Introduction to Hebrews

INTRODUCTION TO THE BOOK OF HEBREWS

(The title of the book is not inspired, but was added by translators)

I. WHO WAS THE BOOK WRITTEN TO?


The book was written to “Hebrew Christians.”

A. They were “holy brethren” (Heb. 3:1).


B. They had been “enlightened” (Heb.
10:32).

C. They were Christians who could “pray” (Heb.
13:18).

D. They were “good Christians” (Heb.
10:32-34).

E. They were not new converts (Heb.5:12)

F. It was written to Jewish Christians probably living in and around Jerusalem.

II. WAS THE BOOK WRITTEN FOR THE BENEFIT OF ALL?


The book, while addressed to the Hebrews, was written for all Christians.

A. What Jesus said to apostles, He said to all. (Mark 13:17).


B. The letter Paul wrote to Titus was for the benefit of all. (Titus 1:4 &
3:15).

C. All the epistles were written for all to read and observe. (Col. 4:16; 1 Thess. 5:27)

D. What Jesus said to the church in
Ephesus was for all to hear. (Rev. 2:1 & 7)

E. The above references are enough to show that Hebrews (as well as all the books of the New Testament) was written for the benefit of all Christians.

III. WHAT IS THE THEME 0F THE BOOK?

The theme of the book is “the superiority o£ Christianity over Judaism” or “the superiority of the New Covenant over the Old Covenant” or as I would say it, “
The Superiority of the Lord’s Authority
.”


A.  Hebrews deals with the Lord’s authority over the devil and death.
1. Jesus destroyed him who had the power of death. (Heb. 2:9)

B. The book deals with the Lord’s superiority over the Law of Moses.
         

1. He took away the old covenant in order to establish the New. (Heb. 10:9)


2. He replaced the “first covenant” (old) with the “second” (new). (Heb. 8:6-12).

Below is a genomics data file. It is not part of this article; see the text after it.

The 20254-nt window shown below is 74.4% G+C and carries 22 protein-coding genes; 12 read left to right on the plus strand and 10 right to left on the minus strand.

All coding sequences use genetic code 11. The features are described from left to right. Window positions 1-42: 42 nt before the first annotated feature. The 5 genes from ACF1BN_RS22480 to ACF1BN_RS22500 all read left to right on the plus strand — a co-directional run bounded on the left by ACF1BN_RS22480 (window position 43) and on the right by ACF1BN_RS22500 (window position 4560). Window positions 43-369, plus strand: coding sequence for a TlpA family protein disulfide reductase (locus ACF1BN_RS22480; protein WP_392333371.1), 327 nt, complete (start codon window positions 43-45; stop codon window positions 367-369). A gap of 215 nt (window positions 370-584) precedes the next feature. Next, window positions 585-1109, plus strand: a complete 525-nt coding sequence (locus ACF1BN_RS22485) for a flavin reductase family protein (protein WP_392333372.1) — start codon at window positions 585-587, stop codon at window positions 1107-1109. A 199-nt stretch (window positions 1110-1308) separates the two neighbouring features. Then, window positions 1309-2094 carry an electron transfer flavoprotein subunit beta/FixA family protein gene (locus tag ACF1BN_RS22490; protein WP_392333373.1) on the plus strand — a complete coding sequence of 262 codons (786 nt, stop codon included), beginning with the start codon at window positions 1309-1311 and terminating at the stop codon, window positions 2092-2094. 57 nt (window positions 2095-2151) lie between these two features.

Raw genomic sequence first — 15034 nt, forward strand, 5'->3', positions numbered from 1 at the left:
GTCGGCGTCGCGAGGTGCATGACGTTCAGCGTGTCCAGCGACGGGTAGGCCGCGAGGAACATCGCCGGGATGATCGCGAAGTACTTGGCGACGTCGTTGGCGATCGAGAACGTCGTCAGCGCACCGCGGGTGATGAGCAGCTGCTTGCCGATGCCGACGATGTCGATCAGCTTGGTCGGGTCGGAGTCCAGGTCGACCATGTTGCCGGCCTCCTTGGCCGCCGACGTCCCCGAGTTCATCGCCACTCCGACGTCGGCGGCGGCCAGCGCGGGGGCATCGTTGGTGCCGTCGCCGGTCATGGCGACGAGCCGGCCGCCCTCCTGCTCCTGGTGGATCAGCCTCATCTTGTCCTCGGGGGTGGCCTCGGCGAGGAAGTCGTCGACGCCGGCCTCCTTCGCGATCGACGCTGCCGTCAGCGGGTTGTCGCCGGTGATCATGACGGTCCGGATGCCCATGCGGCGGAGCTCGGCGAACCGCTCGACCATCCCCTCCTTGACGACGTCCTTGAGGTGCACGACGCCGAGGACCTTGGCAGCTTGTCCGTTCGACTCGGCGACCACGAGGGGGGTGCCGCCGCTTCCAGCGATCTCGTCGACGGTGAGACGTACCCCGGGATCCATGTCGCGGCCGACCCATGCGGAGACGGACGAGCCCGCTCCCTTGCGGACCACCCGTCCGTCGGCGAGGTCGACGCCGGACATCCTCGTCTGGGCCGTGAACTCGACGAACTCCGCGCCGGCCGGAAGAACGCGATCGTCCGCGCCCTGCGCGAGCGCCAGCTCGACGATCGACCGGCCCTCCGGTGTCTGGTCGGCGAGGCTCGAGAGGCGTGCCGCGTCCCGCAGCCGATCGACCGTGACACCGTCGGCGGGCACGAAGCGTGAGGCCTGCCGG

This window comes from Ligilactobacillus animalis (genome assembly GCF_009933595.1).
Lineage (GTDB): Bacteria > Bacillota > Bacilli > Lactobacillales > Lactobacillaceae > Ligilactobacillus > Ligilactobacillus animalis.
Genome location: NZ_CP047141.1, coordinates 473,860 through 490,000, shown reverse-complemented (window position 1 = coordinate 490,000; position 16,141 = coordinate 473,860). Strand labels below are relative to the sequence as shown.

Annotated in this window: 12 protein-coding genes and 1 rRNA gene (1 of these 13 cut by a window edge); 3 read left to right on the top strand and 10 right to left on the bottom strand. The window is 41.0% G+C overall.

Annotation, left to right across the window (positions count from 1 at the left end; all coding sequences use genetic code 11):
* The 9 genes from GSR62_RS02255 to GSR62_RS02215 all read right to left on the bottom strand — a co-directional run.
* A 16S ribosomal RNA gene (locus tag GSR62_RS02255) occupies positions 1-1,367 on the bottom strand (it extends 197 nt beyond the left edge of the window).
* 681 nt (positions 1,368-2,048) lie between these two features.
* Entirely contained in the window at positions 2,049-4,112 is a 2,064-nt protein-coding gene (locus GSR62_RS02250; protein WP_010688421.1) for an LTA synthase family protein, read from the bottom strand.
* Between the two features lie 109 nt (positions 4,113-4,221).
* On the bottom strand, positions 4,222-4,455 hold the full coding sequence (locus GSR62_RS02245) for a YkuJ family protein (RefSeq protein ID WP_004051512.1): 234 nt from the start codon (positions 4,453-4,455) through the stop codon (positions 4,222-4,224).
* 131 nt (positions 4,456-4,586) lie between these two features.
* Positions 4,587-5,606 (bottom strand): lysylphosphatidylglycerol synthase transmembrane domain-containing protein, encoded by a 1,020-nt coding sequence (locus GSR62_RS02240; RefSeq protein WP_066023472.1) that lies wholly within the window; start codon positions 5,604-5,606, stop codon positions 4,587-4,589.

C. The book also deals with the Lord’s authority over sin and temptation.

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1. He helps those who are tempted. (Heb. 2:14-18)

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2. There is always grace to help in time of need. (Heb. 4:15-16)
IV.

WHAT IS A GOOD OUTLINE OF THE BOOK?

(A) The superior PERSON of Christ (Chapters 1-4).

1. Christ is superior to the prophets. (1:1-3)


2. Christ is superior to the angels. (1:4-2:18)

3. Christ is superior to Moses. (3:1-19)

4. Christ is superior to Joshua. (4:1-15)

(B) The superior PRIESTHOOD of Christ (Chapters 5-10).

1. Christ a superior High Priest. (5:1-7:28)


2. Christ has a superior covenant. (8:1-9:22)

3. Christ has a superior sacrifice. (
9:23-10:39)

(C) The superior POSITION of those in Christ (Chapters 11-13).

1. Christians receive superior blessings. (11:1-40)


2. Christians are in a superior kingdom. (12:1-28)

3. Christians offer superior sacrifices. (13:1-25)

V. WHY WAS THE BOOK WRITTEN?

The book was written to warn against falling away from Christ. It was written to discourage these Jewish Christians from leaving Christ and the gospel and returning to Judaism. It was written to encourage them to remain faithful to Jesus and His message.

A. This explains the many warnings against apostasy.

1. They are warned against “neglecting so great salvation.” (Heb. 2:3-4)


2. They are warned against “departing from the living God.” (Heb. 3:12)

3. They are warned against “falling away.” (Heb. 6:1-6)

4. They are warned against “forsaking the assembly of the saints” and “sinning willfully” (Heb.
10:25-31).

5. They were warned against “turning away from Him who speaks from heaven.” (Heb. 12:25)

B. This also explains the statements about the “better” things of Christianity.

1. Better than angels. (Heb. 1:4)


2. Better hope. (Heb. 7:19)

3. Better testament. (Heb. 7:22; 8:6)

4. Better promises. (Heb. 8:6)

5. Better sacrifices. (Heb. 9:23)

6. Better substance. (Heb. 10:34)

7. Better country. (Heb. 11:16)

8. Better thing. (Heb. 11:40)

VI. WHO WROTE THE BOOK?

Only God knows for sure.  Some have suggested: Clement of Rome; Luke; Barnabas; Apollos; and Paul (See Dickson Bible, pg. 1387). I favor the idea that it was Paul.

A. The strongest evidence against Paul being the author (with my response).